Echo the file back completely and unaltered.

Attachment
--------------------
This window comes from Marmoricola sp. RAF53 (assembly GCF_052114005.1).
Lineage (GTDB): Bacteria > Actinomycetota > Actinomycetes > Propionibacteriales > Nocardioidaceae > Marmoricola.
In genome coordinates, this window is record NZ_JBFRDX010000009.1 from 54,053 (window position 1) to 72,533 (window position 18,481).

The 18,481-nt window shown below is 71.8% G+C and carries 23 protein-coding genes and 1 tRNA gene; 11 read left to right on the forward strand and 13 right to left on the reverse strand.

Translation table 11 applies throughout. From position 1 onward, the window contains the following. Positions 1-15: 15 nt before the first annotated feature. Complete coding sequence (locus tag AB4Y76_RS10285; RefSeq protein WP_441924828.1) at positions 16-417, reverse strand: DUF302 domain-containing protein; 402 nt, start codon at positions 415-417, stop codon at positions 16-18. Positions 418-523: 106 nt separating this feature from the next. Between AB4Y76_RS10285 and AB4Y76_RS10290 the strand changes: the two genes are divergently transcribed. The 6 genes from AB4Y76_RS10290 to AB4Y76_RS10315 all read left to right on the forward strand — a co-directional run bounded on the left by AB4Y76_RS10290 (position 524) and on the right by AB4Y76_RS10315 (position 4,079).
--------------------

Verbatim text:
This window comes from Marmoricola sp. RAF53 (assembly GCF_052114005.1).
Lineage (GTDB): Bacteria > Actinomycetota > Actinomycetes > Propionibacteriales > Nocardioidaceae > Marmoricola.
In genome coordinates, this window is record NZ_JBFRDX010000009.1 from 54,053 (window position 1) to 72,533 (window position 18,481).

The 18,481-nt window shown below is 71.8% G+C and carries 23 protein-coding genes and 1 tRNA gene; 11 read left to right on the forward strand and 13 right to left on the reverse strand.

Translation table 11 applies throughout. From position 1 onward, the window contains the following. Positions 1-15: 15 nt before the first annotated feature. Complete coding sequence (locus tag AB4Y76_RS10285; RefSeq protein WP_441924828.1) at positions 16-417, reverse strand: DUF302 domain-containing protein; 402 nt, start codon at positions 415-417, stop codon at positions 16-18. Positions 418-523: 106 nt separating this feature from the next. Between AB4Y76_RS10285 and AB4Y76_RS10290 the strand changes: the two genes are divergently transcribed. The 6 genes from AB4Y76_RS10290 to AB4Y76_RS10315 all read left to right on the forward strand — a co-directional run bounded on the left by AB4Y76_RS10290 (position 524) and on the right by AB4Y76_RS10315 (position 4,079).